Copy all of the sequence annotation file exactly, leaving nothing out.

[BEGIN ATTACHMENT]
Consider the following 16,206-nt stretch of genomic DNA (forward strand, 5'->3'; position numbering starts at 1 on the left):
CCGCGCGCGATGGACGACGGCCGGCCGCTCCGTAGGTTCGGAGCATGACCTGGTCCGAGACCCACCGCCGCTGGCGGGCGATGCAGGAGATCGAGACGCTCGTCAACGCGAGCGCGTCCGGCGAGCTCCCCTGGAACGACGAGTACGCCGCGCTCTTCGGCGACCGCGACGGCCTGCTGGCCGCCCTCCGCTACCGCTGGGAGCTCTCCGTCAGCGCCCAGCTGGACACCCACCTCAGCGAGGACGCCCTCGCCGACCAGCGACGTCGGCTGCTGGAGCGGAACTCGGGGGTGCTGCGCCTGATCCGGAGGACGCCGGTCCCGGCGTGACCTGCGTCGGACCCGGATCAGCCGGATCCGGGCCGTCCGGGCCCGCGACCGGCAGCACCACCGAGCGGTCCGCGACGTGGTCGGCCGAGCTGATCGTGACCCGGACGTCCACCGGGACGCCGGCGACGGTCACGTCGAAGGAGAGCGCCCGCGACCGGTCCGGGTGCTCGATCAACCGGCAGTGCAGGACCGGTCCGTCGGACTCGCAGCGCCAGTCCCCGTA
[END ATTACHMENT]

Consider the following 16,206-nt stretch of genomic DNA (forward strand, 5'->3'; position numbering starts at 1 on the left):
CCGCGCGCGATGGACGACGGCCGGCCGCTCCGTAGGTTCGGAGCATGACCTGGTCCGAGACCCACCGCCGCTGGCGGGCGATGCAGGAGATCGAGACGCTCGTCAACGCGAGCGCGTCCGGCGAGCTCCCCTGGAACGACGAGTACGCCGCGCTCTTCGGCGACCGCGACGGCCTGCTGGCCGCCCTCCGCTACCGCTGGGAGCTCTCCGTCAGCGCCCAGCTGGACACCCACCTCAGCGAGGACGCCCTCGCCGACCAGCGACGTCGGCTGCTGGAGCGGAACTCGGGGGTGCTGCGCCTGATCCGGAGGACGCCGGTCCCGGCGTGACCTGCGTCGGACCCGGATCAGCCGGATCCGGGCCGTCCGGGCCCGCGACCGGCAGCACCACCGAGCGGTCCGCGACGTGGTCGGCCGAGCTGATCGTGACCCGGACGTCCACCGGGACGCCGGCGACGGTCACGTCGAAGGAGAGCGCCCGCGACCGGTCCGGGTGCTCGATCAACCGGCAGTGCAGGACCGGTCCGTCGGACTCGCAGCGCCAGTCCCCGTA